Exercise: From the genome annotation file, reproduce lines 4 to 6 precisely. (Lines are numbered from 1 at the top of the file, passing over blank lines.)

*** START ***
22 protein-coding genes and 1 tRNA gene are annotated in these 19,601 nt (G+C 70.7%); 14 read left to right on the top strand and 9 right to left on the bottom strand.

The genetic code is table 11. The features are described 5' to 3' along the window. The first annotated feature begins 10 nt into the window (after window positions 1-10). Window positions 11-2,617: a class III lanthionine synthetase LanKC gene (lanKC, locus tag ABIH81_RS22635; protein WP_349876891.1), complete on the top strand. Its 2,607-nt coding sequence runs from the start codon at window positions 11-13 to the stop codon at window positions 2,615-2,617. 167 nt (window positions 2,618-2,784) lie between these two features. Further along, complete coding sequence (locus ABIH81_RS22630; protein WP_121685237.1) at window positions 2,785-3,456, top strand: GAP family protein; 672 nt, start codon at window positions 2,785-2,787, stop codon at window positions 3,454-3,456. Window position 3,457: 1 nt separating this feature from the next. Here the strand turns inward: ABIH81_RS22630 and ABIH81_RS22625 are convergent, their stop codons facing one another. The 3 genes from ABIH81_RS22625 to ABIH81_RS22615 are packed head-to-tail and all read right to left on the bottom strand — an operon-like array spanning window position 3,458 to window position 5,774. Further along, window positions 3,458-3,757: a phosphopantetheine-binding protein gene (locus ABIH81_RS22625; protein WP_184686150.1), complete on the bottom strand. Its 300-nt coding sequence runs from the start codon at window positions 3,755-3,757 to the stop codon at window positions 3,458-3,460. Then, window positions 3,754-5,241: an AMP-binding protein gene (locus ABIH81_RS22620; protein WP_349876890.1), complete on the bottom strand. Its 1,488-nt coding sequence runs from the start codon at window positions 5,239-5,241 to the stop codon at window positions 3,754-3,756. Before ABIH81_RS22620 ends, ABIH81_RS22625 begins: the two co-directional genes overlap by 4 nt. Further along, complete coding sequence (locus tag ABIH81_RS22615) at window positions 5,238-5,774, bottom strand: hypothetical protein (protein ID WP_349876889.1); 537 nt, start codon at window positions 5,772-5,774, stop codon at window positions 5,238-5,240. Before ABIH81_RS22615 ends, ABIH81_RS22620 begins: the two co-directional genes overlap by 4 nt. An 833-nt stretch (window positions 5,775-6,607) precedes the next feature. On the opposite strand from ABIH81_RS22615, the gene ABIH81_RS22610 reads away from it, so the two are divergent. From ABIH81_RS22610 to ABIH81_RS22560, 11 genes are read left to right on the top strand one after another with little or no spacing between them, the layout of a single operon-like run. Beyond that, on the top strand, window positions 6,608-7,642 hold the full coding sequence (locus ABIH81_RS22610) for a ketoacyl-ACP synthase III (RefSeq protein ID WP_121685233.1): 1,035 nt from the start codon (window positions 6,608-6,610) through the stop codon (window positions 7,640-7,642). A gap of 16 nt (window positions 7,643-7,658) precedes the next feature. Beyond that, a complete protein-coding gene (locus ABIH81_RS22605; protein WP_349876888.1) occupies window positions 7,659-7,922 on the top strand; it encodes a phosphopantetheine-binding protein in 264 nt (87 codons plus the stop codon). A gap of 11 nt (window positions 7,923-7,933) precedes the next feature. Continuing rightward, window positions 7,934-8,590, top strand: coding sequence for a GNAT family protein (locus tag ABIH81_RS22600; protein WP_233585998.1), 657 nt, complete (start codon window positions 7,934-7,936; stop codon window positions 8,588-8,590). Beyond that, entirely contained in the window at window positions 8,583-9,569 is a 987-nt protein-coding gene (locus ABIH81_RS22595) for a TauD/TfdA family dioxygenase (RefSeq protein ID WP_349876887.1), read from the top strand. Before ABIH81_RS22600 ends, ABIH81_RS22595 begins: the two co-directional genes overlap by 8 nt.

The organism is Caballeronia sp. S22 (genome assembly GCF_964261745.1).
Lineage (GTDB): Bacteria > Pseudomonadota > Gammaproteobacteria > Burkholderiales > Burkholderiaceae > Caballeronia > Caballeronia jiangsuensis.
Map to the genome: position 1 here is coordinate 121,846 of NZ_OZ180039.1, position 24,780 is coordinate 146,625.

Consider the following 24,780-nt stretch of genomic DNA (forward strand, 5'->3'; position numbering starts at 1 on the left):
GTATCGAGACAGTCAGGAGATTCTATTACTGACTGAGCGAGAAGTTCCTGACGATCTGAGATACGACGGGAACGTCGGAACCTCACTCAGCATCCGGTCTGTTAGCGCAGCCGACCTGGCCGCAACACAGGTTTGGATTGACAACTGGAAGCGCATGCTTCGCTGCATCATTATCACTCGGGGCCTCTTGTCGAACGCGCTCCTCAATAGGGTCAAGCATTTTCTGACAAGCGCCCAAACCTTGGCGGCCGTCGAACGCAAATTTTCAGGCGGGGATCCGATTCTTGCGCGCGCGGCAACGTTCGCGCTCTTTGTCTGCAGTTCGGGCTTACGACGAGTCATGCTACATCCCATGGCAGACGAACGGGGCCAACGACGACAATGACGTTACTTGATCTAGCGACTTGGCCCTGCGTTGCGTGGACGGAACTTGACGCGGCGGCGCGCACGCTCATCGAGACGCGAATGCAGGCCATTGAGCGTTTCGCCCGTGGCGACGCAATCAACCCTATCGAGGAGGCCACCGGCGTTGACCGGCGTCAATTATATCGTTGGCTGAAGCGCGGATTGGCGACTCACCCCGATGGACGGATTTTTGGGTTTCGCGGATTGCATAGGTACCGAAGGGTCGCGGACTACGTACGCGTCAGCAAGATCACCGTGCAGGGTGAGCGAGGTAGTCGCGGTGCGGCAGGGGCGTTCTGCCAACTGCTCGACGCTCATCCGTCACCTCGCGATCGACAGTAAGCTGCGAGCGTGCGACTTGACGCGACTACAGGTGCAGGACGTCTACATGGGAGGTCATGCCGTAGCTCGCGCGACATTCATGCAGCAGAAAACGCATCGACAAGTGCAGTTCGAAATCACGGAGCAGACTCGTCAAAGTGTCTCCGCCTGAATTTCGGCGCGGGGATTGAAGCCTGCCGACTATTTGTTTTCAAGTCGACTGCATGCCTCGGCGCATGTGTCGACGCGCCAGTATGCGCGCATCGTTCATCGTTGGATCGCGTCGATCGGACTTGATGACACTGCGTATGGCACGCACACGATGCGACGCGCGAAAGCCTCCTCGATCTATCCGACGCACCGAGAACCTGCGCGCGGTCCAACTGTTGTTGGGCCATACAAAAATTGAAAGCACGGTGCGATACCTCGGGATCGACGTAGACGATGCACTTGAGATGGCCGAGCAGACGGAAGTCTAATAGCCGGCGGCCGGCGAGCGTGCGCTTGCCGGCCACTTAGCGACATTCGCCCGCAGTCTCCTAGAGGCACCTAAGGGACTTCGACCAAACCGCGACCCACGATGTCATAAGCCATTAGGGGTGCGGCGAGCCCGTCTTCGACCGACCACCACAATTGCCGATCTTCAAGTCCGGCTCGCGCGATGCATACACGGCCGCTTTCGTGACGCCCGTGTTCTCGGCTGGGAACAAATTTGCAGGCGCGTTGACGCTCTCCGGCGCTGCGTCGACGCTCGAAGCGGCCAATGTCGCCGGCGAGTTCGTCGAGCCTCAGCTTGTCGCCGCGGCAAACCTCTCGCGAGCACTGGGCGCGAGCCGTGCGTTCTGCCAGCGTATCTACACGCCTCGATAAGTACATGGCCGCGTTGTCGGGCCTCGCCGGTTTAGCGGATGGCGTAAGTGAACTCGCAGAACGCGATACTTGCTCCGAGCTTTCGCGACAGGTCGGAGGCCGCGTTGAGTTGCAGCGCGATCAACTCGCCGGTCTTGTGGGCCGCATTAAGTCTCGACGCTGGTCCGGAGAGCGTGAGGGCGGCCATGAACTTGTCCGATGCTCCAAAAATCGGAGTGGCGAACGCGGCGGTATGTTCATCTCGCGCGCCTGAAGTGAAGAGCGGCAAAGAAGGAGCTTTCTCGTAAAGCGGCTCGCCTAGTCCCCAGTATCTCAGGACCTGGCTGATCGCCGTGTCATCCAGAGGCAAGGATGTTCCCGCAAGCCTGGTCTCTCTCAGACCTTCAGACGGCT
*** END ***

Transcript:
Lineage (GTDB): Bacteria > Pseudomonadota > Gammaproteobacteria > Burkholderiales > Burkholderiaceae > Caballeronia > Caballeronia jiangsuensis.
Map to the genome: position 1 here is coordinate 121,846 of NZ_OZ180039.1, position 24,780 is coordinate 146,625.

Consider the following 24,780-nt stretch of genomic DNA (forward strand, 5'->3'; position numbering starts at 1 on the left):